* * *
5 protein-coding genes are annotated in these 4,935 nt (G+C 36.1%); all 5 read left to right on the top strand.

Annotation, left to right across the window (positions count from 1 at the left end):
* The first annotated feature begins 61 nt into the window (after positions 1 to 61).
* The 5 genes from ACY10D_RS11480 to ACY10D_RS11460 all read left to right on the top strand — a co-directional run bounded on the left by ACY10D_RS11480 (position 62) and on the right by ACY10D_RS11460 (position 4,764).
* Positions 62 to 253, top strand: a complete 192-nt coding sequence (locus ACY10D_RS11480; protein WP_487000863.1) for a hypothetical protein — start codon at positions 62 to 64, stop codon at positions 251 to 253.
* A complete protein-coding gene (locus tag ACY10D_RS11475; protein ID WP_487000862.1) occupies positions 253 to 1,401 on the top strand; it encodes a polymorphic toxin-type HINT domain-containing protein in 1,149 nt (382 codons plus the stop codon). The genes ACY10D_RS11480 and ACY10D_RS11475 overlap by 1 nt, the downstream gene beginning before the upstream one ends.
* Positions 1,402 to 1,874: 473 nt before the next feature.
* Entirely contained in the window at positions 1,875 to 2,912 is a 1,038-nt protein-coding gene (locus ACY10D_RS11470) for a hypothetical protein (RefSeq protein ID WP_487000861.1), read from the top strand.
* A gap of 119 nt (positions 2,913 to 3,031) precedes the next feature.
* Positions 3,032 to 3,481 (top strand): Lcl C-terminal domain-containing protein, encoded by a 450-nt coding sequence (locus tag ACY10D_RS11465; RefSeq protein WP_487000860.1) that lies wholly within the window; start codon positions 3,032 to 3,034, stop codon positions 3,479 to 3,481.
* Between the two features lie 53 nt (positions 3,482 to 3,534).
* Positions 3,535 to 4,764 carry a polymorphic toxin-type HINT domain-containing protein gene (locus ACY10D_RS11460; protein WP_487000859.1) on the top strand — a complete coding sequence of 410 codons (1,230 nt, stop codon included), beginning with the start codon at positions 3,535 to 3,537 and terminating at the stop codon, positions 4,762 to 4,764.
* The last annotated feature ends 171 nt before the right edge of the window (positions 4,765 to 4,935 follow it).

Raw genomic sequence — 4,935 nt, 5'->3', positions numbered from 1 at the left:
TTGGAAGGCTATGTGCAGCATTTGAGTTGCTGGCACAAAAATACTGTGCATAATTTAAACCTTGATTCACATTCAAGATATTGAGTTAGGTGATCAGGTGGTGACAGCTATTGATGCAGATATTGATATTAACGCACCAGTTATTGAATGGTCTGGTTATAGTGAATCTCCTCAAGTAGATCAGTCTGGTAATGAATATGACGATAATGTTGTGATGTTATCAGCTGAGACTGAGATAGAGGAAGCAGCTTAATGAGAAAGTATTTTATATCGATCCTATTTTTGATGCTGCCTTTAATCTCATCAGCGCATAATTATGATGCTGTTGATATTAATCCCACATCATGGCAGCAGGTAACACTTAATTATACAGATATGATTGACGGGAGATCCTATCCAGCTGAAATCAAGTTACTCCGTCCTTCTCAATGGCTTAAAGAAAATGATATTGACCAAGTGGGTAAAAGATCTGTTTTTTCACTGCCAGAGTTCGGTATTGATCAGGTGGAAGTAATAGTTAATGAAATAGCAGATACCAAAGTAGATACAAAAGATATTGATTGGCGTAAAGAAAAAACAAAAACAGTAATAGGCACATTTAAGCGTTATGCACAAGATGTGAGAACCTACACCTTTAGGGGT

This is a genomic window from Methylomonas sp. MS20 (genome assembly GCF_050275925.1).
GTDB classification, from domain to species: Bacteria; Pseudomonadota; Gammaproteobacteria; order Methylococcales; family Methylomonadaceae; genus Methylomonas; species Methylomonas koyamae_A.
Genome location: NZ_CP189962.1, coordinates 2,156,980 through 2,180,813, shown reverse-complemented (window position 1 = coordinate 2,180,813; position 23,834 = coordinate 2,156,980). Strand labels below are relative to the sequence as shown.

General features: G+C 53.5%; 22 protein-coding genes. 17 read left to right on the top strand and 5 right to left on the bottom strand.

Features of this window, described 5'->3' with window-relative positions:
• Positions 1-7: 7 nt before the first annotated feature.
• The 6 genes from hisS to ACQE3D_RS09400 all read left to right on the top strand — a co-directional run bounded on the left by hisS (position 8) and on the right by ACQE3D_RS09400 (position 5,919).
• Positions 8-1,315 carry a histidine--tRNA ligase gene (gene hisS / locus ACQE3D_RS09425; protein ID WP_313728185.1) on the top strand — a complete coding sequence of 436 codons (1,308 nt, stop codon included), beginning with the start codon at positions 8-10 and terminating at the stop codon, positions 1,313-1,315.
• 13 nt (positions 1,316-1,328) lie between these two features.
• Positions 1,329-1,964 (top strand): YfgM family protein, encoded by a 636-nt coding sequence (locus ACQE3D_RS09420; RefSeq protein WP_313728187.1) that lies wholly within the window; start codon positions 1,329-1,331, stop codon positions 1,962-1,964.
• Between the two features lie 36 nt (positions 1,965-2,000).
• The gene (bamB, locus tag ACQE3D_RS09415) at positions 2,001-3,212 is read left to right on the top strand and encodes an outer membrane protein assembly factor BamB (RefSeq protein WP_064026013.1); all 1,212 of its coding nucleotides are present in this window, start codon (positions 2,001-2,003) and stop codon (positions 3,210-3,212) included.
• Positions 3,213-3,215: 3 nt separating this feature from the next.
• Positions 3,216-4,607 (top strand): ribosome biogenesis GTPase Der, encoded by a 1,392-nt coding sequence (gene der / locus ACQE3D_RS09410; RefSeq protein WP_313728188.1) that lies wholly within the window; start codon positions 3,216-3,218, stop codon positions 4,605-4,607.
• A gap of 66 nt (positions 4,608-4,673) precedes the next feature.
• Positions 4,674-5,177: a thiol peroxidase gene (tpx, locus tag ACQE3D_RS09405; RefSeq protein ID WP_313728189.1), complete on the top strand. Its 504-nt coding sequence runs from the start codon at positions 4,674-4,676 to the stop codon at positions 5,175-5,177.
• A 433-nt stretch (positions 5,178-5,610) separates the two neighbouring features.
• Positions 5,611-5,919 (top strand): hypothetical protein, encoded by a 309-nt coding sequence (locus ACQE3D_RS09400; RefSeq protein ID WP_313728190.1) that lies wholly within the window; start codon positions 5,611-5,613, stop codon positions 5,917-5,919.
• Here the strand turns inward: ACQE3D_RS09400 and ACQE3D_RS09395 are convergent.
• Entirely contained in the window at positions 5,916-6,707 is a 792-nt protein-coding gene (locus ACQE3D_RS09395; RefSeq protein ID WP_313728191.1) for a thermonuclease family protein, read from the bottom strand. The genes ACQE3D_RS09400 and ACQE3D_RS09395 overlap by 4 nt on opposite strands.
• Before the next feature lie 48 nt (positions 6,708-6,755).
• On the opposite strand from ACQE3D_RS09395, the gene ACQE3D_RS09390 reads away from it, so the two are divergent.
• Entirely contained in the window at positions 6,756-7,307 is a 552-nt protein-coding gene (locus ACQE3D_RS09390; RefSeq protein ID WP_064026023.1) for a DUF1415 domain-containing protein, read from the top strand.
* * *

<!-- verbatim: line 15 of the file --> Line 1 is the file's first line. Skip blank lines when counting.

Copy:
TTGGAAGGCTATGTGCAGCATTTGAGTTGCTGGCACAAAAATACTGTGCATAATTTAAACCTTGATTCACATTCAAGATATTGAGTTAGGTGATCAGGTGGTGACAGCTATTGATGCAGATATTGATATTAACGCACCAGTTATTGAATGGTCTGGTTATAGTGAATCTCCTCAAGTAGATCAGTCTGGTAATGAATATGACGATAATGTTGTGATGTTATCAGCTGAGACTGAGATAGAGGAAGCAGCTTAATGAGAAAGTATTTTATATCGATCCTATTTTTGATGCTGCCTTTAATCTCATCAGCGCATAATTATGATGCTGTTGATATTAATCCCACATCATGGCAGCAGGTAACACTTAATTATACAGATATGATTGACGGGAGATCCTATCCAGCTGAAATCAAGTTACTCCGTCCTTCTCAATGGCTTAAAGAAAATGATATTGACCAAGTGGGTAAAAGATCTGTTTTTTCACTGCCAGAGTTCGGTATTGATCAGGTGGAAGTAATAGTTAATGAAATAGCAGATACCAAAGTAGATACAAAAGATATTGATTGGCGTAAAGAAAAAACAAAAACAGTAATAGGCACATTTAAGCGTTATGCACAAGATGTGAGAACCTACACCTTTAGGGGT